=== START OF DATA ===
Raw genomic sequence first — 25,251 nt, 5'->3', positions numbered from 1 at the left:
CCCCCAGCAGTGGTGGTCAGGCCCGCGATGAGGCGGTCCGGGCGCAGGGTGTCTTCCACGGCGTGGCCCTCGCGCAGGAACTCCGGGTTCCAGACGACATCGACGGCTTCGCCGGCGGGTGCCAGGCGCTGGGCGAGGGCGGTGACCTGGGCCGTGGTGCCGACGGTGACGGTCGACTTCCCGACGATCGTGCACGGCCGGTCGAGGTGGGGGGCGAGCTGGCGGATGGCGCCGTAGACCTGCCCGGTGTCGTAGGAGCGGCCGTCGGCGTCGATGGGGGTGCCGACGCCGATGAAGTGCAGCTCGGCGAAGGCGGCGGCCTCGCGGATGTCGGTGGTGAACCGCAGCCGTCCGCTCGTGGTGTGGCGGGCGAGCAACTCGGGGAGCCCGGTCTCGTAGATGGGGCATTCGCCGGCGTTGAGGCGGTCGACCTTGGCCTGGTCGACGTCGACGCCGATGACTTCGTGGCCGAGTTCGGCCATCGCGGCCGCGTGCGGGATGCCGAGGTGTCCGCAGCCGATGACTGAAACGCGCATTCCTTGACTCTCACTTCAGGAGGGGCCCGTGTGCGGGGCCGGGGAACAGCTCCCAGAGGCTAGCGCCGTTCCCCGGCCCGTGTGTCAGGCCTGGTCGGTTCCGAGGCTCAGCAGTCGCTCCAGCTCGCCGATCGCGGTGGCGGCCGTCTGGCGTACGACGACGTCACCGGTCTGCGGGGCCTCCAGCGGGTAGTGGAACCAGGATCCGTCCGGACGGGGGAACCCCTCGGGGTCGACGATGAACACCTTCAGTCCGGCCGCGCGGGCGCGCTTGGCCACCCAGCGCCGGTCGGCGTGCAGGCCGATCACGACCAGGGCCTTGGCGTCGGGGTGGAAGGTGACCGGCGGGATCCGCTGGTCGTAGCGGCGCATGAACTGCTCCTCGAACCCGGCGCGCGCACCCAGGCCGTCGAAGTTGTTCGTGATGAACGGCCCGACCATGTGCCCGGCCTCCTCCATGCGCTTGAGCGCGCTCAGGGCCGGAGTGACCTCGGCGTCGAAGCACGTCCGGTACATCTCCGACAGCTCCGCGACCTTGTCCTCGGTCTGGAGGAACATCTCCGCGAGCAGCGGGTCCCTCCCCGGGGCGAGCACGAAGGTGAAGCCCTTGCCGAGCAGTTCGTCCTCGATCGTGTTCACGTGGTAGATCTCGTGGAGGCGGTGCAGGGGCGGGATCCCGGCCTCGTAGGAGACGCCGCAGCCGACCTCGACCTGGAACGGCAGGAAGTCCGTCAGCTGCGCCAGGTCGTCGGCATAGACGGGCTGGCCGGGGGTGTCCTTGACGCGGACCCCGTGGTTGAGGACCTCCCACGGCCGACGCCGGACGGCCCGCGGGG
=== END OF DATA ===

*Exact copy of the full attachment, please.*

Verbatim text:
Raw genomic sequence first — 25,251 nt, 5'->3', positions numbered from 1 at the left:
CCCCCAGCAGTGGTGGTCAGGCCCGCGATGAGGCGGTCCGGGCGCAGGGTGTCTTCCACGGCGTGGCCCTCGCGCAGGAACTCCGGGTTCCAGACGACATCGACGGCTTCGCCGGCGGGTGCCAGGCGCTGGGCGAGGGCGGTGACCTGGGCCGTGGTGCCGACGGTGACGGTCGACTTCCCGACGATCGTGCACGGCCGGTCGAGGTGGGGGGCGAGCTGGCGGATGGCGCCGTAGACCTGCCCGGTGTCGTAGGAGCGGCCGTCGGCGTCGATGGGGGTGCCGACGCCGATGAAGTGCAGCTCGGCGAAGGCGGCGGCCTCGCGGATGTCGGTGGTGAACCGCAGCCGTCCGCTCGTGGTGTGGCGGGCGAGCAACTCGGGGAGCCCGGTCTCGTAGATGGGGCATTCGCCGGCGTTGAGGCGGTCGACCTTGGCCTGGTCGACGTCGACGCCGATGACTTCGTGGCCGAGTTCGGCCATCGCGGCCGCGTGCGGGATGCCGAGGTGTCCGCAGCCGATGACTGAAACGCGCATTCCTTGACTCTCACTTCAGGAGGGGCCCGTGTGCGGGGCCGGGGAACAGCTCCCAGAGGCTAGCGCCGTTCCCCGGCCCGTGTGTCAGGCCTGGTCGGTTCCGAGGCTCAGCAGTCGCTCCAGCTCGCCGATCGCGGTGGCGGCCGTCTGGCGTACGACGACGTCACCGGTCTGCGGGGCCTCCAGCGGGTAGTGGAACCAGGATCCGTCCGGACGGGGGAACCCCTCGGGGTCGACGATGAACACCTTCAGTCCGGCCGCGCGGGCGCGCTTGGCCACCCAGCGCCGGTCGGCGTGCAGGCCGATCACGACCAGGGCCTTGGCGTCGGGGTGGAAGGTGACCGGCGGGATCCGCTGGTCGTAGCGGCGCATGAACTGCTCCTCGAACCCGGCGCGCGCACCCAGGCCGTCGAAGTTGTTCGTGATGAACGGCCCGACCATGTGCCCGGCCTCCTCCATGCGCTTGAGCGCGCTCAGGGCCGGAGTGACCTCGGCGTCGAAGCACGTCCGGTACATCTCCGACAGCTCCGCGACCTTGTCCTCGGTCTGGAGGAACATCTCCGCGAGCAGCGGGTCCCTCCCCGGGGCGAGCACGAAGGTGAAGCCCTTGCCGAGCAGTTCGTCCTCGATCGTGTTCACGTGGTAGATCTCGTGGAGGCGGTGCAGGGGCGGGATCCCGGCCTCGTAGGAGACGCCGCAGCCGACCTCGACCTGGAACGGCAGGAAGTCCGTCAGCTGCGCCAGGTCGTCGGCATAGACGGGCTGGCCGGGGGTGTCCTTGACGCGGACCCCGTGGTTGAGGACCTCCCACGGCCGACGCCGGACGGCCCGCGGGG